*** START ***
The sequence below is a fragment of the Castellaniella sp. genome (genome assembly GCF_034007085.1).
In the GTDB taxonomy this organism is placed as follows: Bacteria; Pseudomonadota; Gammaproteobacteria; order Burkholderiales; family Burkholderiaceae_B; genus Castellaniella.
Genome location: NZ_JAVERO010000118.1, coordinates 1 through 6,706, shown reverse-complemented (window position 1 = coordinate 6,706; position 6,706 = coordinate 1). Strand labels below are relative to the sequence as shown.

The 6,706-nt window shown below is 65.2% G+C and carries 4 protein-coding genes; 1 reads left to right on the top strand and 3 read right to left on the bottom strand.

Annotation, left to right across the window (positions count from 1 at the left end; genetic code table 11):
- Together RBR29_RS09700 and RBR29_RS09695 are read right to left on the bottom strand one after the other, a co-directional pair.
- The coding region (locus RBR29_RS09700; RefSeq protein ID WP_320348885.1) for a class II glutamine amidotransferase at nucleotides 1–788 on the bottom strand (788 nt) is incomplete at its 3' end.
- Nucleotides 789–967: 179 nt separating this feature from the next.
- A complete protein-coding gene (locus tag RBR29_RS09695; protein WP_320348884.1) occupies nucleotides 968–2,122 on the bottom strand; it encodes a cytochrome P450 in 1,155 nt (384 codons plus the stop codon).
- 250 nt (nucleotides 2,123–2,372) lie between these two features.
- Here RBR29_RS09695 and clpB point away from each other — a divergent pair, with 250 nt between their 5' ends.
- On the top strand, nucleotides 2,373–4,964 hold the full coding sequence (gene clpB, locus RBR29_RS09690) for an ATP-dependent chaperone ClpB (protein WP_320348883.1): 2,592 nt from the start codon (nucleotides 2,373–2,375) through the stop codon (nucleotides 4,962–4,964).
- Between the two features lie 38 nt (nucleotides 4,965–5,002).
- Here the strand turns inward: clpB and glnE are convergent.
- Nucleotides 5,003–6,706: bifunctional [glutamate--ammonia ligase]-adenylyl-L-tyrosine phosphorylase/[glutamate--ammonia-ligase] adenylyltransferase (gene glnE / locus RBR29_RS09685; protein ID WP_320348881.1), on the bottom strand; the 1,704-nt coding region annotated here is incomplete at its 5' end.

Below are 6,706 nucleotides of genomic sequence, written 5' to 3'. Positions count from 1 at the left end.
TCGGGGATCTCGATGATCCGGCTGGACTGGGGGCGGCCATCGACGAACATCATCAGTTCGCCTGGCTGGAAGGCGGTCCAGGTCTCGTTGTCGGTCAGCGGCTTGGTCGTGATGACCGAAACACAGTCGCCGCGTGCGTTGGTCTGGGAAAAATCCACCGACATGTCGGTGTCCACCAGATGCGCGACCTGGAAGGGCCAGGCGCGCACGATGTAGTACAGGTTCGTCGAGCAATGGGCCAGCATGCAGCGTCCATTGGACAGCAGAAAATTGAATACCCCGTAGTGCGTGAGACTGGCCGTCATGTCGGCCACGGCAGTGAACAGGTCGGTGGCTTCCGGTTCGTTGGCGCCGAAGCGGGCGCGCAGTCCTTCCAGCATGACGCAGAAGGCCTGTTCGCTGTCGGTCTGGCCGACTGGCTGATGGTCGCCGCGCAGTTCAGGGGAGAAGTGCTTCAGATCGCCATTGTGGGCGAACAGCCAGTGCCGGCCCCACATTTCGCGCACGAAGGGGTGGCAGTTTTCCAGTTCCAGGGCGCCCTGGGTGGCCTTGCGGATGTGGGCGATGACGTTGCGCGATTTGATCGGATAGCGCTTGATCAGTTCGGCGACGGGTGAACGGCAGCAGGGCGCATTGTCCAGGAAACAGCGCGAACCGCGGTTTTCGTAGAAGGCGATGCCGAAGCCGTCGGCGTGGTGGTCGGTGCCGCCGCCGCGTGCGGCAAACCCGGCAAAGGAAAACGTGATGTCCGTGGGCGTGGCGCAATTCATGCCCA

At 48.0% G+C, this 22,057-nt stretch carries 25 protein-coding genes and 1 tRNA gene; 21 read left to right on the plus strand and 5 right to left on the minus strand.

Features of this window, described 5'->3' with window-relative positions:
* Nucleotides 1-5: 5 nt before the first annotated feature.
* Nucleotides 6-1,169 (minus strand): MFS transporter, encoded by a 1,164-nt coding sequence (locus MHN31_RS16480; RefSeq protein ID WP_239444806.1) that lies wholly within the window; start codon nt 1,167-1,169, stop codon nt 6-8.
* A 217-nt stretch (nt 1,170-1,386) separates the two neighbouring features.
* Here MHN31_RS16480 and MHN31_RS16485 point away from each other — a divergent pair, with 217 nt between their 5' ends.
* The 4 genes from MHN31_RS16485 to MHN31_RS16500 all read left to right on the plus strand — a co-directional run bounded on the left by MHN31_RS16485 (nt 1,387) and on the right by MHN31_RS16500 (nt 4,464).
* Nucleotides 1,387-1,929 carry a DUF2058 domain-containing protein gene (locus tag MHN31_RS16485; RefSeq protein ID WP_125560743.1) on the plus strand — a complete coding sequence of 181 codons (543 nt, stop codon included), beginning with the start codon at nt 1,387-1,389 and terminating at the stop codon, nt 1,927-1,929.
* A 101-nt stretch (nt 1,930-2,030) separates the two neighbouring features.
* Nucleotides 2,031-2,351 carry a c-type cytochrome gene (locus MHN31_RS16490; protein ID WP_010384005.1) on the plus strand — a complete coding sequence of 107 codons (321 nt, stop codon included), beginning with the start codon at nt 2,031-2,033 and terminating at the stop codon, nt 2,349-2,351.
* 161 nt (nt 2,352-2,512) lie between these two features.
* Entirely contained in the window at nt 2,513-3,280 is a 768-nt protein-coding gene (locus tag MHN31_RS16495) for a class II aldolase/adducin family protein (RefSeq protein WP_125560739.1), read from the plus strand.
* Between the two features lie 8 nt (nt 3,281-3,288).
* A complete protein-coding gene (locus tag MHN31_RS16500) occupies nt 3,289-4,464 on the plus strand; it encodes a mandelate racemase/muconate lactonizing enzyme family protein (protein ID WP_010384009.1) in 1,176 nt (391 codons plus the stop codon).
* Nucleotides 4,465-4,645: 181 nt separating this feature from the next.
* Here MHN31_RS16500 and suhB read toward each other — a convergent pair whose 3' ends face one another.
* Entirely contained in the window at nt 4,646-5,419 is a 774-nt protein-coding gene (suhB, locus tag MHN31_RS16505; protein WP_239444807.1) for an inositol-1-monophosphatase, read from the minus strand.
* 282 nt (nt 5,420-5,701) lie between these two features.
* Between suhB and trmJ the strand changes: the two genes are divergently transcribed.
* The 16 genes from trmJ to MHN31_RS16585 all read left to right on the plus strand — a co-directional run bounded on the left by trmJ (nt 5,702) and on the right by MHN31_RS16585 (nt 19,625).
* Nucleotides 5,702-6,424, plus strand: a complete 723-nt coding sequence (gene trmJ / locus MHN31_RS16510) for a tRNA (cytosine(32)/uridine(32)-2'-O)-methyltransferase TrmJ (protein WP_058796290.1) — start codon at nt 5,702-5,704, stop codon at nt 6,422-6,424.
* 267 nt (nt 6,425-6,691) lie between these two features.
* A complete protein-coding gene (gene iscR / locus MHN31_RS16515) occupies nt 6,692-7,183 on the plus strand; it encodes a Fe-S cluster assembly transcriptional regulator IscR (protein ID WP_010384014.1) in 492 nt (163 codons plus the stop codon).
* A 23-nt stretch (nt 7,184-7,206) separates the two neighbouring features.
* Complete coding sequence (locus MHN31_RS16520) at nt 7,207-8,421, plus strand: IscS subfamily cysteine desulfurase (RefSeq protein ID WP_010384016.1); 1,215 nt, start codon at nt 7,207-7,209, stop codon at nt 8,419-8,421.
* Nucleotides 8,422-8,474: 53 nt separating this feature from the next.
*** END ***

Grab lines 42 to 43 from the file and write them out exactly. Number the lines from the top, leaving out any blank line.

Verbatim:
* Complete coding sequence (locus MHN31_RS16520) at nt 7,207-8,421, plus strand: IscS subfamily cysteine desulfurase (RefSeq protein ID WP_010384016.1); 1,215 nt, start codon at nt 7,207-7,209, stop codon at nt 8,419-8,421.
* Nucleotides 8,422-8,474: 53 nt separating this feature from the next.